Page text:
I believe we have a solution. For those interested in the solution and also all the tests we did, here you go.
Process Update: We got to a point where we could permanently convert the SQL Server Service Accounts to GMSA accounts. Then it was time to see what we could do with SSIS now that the Service Accounts were changed. Prior to doing the tests below, the same SSIS code, which was created in Visual Studio SSDT, was uploaded into SQL Server 2 ways:
 with the old style MSDB database (by importing the package into Integrated Services server in the Stored Packages folder) and also
 into the new SSIS Catalog.
To repeat the goal: my business need is to have t-sql code that I can put into a stored procedure which will in turn run the SSIS code/package/project. The stored procedure will be called by a button on the front end which a user runs. So, the user needs to be able to run the stored procedure from the front-end application. However, I recognize that lots of people get this error (about the SSIS job not being able to access a file server) and most people do not need a user to run the SSIS code. They just need the SSIS code to run in a *scheduled* Agent job. Hence, I did all the tests listed below to help this community get a sense of what happens with various scenarios beyond just what my agency needs.
In the following tests, I did all the tests (except the last one) as myself/my account since:
....1) the tests were failing on me before we changed the SQL Server Service Accounts and
....2) if it doesn't work for me, it certainly isn't going to work for my user, and
....3) some of these options are helpful for future problem solving, and I wanted to know which options would be available in the future for my own developer needs.
The big question is, can SSIS access our file server? I tried to answer that question with these tests running as myself:
a) Object Explorer MSDB/Stored Package/MSDB (right click and "Run Package") >>> FAILED with: "Error, to run SSIS package outside of SQL Server Data Tools, you must install Standard Edition of Integrated Services or higher." (this is not the permissions problem, but it means that I can't do this test.)
b) Object Explorer Catalog (right click on the package in SSMS in Object explorer in the Catalog area, and choose "Execute") >>> FAILED (failed with being unable to access the file server / runs under my account / likely double hop problem)
c) Direct Agent, MSDB (right click on Agent job which runs SSIS package stored on MSDB, and choose "Start job at step") >>> SUCCEED
d) Direct Agent, Catalog (right click on Agent job which runs SSIS project stored on Catalog, and choose "Start job at step") >>> SUCCEED
e) Scheduled Agent job, MSDB >>> SUCCEED
f) Scheduled Agent job, Catalog >>> SUCCEED
g) Direct t-sql with sp_start_job (run in SSMS in query window: EXEC msdb.dbo.sp_start_job N'MyJobName' ) >>> SUCCEED (Works when the Agent job is running either the MSDB or the Catalog version of the code--ie, this test was repeating c) and d) from above, but running the job from Microsoft's built-in stored procedure which runs Agent jobs.)
h) Direct t-sql in SSMS query window which runs code** to run the Catalog project >>> FAILED (failed because it runs with my account and we have a double-hop problem)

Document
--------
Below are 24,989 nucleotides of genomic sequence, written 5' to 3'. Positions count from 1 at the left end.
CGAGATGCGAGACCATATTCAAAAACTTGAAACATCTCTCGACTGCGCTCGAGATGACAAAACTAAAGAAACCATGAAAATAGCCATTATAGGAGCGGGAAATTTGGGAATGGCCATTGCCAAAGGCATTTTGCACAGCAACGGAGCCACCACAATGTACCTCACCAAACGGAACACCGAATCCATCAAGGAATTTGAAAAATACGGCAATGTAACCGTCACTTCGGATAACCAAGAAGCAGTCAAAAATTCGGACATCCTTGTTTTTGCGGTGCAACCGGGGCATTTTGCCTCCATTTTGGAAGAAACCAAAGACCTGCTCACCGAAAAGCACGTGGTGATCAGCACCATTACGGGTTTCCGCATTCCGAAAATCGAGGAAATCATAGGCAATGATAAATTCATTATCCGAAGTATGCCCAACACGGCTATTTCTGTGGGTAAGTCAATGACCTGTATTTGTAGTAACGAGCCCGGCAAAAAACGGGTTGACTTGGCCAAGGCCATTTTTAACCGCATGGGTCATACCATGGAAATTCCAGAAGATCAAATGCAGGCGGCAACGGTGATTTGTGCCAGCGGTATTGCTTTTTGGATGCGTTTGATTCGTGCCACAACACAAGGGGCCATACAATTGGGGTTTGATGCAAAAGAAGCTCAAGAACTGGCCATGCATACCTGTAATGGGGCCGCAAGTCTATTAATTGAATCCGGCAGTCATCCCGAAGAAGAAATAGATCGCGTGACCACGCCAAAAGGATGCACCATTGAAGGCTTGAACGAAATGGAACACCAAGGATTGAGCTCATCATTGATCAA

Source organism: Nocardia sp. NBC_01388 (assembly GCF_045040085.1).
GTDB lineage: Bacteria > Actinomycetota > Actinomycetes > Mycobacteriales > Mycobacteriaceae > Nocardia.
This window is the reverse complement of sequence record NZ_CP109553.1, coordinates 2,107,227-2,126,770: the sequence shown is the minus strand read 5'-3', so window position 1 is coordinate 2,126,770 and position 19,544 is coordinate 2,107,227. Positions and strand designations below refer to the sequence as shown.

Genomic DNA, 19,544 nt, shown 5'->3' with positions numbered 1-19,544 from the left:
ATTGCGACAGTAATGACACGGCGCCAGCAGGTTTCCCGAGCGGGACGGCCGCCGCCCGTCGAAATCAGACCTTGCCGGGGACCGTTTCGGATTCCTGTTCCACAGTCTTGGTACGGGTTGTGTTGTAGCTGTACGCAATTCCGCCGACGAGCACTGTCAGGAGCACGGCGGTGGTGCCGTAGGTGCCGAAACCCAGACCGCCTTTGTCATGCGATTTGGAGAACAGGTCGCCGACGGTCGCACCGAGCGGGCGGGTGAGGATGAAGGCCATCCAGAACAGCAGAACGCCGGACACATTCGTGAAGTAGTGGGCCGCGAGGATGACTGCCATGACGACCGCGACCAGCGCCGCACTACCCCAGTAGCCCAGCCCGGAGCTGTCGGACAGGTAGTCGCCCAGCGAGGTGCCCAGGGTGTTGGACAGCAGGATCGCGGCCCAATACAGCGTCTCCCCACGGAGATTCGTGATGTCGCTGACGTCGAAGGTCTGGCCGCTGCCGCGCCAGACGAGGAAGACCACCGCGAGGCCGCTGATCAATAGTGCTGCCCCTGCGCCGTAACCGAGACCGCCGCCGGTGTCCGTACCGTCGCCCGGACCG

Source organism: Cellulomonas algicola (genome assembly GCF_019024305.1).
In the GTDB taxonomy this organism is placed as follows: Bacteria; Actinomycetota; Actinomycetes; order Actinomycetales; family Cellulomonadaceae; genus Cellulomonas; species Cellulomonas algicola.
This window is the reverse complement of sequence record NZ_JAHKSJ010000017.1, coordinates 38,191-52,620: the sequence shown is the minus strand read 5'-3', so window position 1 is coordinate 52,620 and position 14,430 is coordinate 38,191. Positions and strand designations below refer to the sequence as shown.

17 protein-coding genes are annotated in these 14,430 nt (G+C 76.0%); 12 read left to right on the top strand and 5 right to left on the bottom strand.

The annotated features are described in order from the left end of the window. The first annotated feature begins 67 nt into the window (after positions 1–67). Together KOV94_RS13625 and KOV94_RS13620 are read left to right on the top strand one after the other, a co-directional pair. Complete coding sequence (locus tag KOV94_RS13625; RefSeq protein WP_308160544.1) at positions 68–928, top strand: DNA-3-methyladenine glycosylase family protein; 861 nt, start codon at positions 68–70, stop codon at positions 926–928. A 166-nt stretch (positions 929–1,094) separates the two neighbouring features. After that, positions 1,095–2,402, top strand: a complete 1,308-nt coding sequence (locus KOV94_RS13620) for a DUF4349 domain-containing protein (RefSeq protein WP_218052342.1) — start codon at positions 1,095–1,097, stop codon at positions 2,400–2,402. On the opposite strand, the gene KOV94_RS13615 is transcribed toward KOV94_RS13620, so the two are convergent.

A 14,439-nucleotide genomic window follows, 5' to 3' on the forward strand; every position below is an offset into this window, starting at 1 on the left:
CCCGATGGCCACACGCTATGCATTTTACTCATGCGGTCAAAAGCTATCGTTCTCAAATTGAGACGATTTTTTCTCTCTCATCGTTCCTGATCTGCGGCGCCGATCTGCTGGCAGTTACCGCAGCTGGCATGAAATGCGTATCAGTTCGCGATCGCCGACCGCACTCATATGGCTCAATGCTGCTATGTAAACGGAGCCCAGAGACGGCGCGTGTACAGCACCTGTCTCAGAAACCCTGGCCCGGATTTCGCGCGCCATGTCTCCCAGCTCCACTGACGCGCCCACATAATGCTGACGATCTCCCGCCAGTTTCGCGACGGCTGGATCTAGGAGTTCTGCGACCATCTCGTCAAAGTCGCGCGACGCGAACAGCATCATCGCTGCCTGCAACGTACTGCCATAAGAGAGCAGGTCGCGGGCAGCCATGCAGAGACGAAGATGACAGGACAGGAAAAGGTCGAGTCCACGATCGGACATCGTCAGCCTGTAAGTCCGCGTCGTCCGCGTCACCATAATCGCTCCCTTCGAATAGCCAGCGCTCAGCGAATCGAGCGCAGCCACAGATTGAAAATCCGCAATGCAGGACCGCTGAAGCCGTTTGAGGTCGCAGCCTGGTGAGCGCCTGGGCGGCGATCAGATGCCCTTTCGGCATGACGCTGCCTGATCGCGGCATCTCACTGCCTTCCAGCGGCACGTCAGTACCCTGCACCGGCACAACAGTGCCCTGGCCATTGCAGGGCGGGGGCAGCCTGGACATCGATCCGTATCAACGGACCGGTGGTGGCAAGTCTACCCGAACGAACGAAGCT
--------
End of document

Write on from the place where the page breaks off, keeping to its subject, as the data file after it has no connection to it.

i) Stored proc containing t-sql which runs Catalog project (ie, this is test "h", but put inside a stored procedure) >>> FAILED (Actually, I thought this test succeeded the first time and ran under the GMSA account, but every subsequent time I have run it, it runs as my account and fails. I may have made a mistake on what I thought I was doing the first time.)
j) Stored proc containing t-sql which runs sp_start_job (stored proc run in SSMS in query window - tried with both Catalog and MSDB jobs) >>> SUCCEED
Using sp_start_job requires that the user have special permissions to run that stored procedure. The easiest solution seemed to be to go with i). However, when I ran i) from a button on my front-end application, the Catalog job ran as myself and FAILED again. 🙁 So running the Catalog project directly via t-sql code does not appear to be an option for us.
BOTTOM LINE FOR MY BUSINESS NEED: Now that the SQL Server Service Accounts have been changed to GMSA accounts which have the permissions to access our file server: I can run the Catalog project with t-sql, but only if I run the project through an Agent job which in turn runs a stored procedure containing: sp_start_job. MSDB packages cannot be run directly through t-sql, but like the Catalog project, can be run successfully through t-sql and the built-in sp_start_job stored procedure.
THE BIG FINALE: I set up the required permissions for my user to run sp_start_job. I then set up the front-end application to run the stored procedure containing the sp_start_job code. It worked! The user can run the job on-demand and the SSIS project accesses our file server without problem.
NOTE: If someone else out there doesn't want to or can't change the SQL Server Service Accounts and using a proxy on an Agent job is an acceptable solution for your company, see an earlier post where I got the proxy on an Agent job to also work.
Interesting side note: MDSB scheduled agent job takes 7-8 seconds. The Catalog job takes 12 seconds. A few seconds does not matter to me for this job. I'm just reporting this interesting difference. The Catalog consistently takes longer.
** Nifty Tip: To generate the code which runs a Catalog project, you can right-click on the package in the SSMS Object Explorer. When you choose "Execute," you get a dialog box which contains a button near the top, sort of toward the left side which is labeled "Script". Click the little drop down arrow on the Script button and you will see a couple ways to ask SSMS to generate the correct t-sql code for you. 🙂